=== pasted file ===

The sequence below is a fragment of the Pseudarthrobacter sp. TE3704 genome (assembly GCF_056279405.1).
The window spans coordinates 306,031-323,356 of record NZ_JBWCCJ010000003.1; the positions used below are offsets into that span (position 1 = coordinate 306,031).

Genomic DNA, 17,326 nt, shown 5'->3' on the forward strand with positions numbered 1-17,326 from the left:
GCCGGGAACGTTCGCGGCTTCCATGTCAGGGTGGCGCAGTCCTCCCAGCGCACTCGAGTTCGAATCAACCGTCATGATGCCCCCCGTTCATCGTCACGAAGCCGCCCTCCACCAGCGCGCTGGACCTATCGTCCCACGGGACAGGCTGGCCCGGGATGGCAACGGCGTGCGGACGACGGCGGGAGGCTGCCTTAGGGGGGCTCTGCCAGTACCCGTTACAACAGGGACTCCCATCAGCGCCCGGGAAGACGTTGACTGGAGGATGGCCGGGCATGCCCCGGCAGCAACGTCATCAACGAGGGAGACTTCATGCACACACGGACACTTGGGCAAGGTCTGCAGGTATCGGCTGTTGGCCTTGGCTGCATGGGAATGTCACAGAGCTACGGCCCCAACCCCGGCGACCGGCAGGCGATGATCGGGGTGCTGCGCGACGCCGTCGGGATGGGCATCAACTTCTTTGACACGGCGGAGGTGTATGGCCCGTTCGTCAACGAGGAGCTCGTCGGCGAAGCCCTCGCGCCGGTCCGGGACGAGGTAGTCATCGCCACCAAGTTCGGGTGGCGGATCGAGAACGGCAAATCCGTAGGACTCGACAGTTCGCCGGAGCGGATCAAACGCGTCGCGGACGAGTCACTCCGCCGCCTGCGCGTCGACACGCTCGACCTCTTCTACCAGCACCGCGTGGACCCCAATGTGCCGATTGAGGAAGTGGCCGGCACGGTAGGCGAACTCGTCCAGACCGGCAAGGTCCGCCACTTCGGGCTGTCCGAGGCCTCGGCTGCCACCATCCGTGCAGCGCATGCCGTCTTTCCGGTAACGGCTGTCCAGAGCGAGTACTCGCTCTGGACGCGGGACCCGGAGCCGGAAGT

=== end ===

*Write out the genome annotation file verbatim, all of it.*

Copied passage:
The sequence below is a fragment of the Pseudarthrobacter sp. TE3704 genome (assembly GCF_056279405.1).
The window spans coordinates 306,031-323,356 of record NZ_JBWCCJ010000003.1; the positions used below are offsets into that span (position 1 = coordinate 306,031).

Genomic DNA, 17,326 nt, shown 5'->3' on the forward strand with positions numbered 1-17,326 from the left:
GCCGGGAACGTTCGCGGCTTCCATGTCAGGGTGGCGCAGTCCTCCCAGCGCACTCGAGTTCGAATCAACCGTCATGATGCCCCCCGTTCATCGTCACGAAGCCGCCCTCCACCAGCGCGCTGGACCTATCGTCCCACGGGACAGGCTGGCCCGGGATGGCAACGGCGTGCGGACGACGGCGGGAGGCTGCCTTAGGGGGGCTCTGCCAGTACCCGTTACAACAGGGACTCCCATCAGCGCCCGGGAAGACGTTGACTGGAGGATGGCCGGGCATGCCCCGGCAGCAACGTCATCAACGAGGGAGACTTCATGCACACACGGACACTTGGGCAAGGTCTGCAGGTATCGGCTGTTGGCCTTGGCTGCATGGGAATGTCACAGAGCTACGGCCCCAACCCCGGCGACCGGCAGGCGATGATCGGGGTGCTGCGCGACGCCGTCGGGATGGGCATCAACTTCTTTGACACGGCGGAGGTGTATGGCCCGTTCGTCAACGAGGAGCTCGTCGGCGAAGCCCTCGCGCCGGTCCGGGACGAGGTAGTCATCGCCACCAAGTTCGGGTGGCGGATCGAGAACGGCAAATCCGTAGGACTCGACAGTTCGCCGGAGCGGATCAAACGCGTCGCGGACGAGTCACTCCGCCGCCTGCGCGTCGACACGCTCGACCTCTTCTACCAGCACCGCGTGGACCCCAATGTGCCGATTGAGGAAGTGGCCGGCACGGTAGGCGAACTCGTCCAGACCGGCAAGGTCCGCCACTTCGGGCTGTCCGAGGCCTCGGCTGCCACCATCCGTGCAGCGCATGCCGTCTTTCCGGTAACGGCTGTCCAGAGCGAGTACTCGCTCTGGACGCGGGACCCGGAGCCGGAAGT